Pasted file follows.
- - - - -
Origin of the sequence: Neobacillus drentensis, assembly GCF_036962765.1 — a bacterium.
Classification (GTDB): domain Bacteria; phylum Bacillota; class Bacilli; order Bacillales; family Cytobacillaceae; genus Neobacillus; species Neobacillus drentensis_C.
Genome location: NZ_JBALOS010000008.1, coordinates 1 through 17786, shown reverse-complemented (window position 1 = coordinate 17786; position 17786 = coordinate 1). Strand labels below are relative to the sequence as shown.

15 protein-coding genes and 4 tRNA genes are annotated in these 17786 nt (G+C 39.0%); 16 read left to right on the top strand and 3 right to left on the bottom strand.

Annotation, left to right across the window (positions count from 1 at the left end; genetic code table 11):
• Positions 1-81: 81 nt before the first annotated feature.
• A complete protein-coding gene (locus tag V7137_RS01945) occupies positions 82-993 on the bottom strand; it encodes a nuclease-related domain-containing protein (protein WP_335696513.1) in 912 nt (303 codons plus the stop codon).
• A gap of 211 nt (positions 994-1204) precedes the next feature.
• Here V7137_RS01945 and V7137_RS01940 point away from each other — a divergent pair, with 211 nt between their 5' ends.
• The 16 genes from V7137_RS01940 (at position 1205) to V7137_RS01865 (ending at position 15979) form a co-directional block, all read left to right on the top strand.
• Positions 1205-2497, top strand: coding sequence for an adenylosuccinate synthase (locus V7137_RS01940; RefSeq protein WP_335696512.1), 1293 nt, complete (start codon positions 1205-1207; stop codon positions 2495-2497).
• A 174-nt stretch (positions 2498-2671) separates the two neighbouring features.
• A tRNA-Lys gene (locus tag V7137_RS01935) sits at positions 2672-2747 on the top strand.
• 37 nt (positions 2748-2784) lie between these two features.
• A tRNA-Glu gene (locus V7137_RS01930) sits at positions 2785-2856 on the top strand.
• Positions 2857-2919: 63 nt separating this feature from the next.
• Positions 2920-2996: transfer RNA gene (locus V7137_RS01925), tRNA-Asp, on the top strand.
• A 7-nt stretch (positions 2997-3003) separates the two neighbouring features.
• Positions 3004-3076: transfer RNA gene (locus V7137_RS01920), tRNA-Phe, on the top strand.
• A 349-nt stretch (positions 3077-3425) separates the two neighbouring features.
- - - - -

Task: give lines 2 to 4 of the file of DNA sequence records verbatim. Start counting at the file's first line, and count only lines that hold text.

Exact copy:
Classification (GTDB): domain Bacteria; phylum Bacillota; class Bacilli; order Bacillales; family Cytobacillaceae; genus Neobacillus; species Neobacillus drentensis_C.
Genome location: NZ_JBALOS010000008.1, coordinates 1 through 17786, shown reverse-complemented (window position 1 = coordinate 17786; position 17786 = coordinate 1). Strand labels below are relative to the sequence as shown.

15 protein-coding genes and 4 tRNA genes are annotated in these 17786 nt (G+C 39.0%); 16 read left to right on the top strand and 3 right to left on the bottom strand.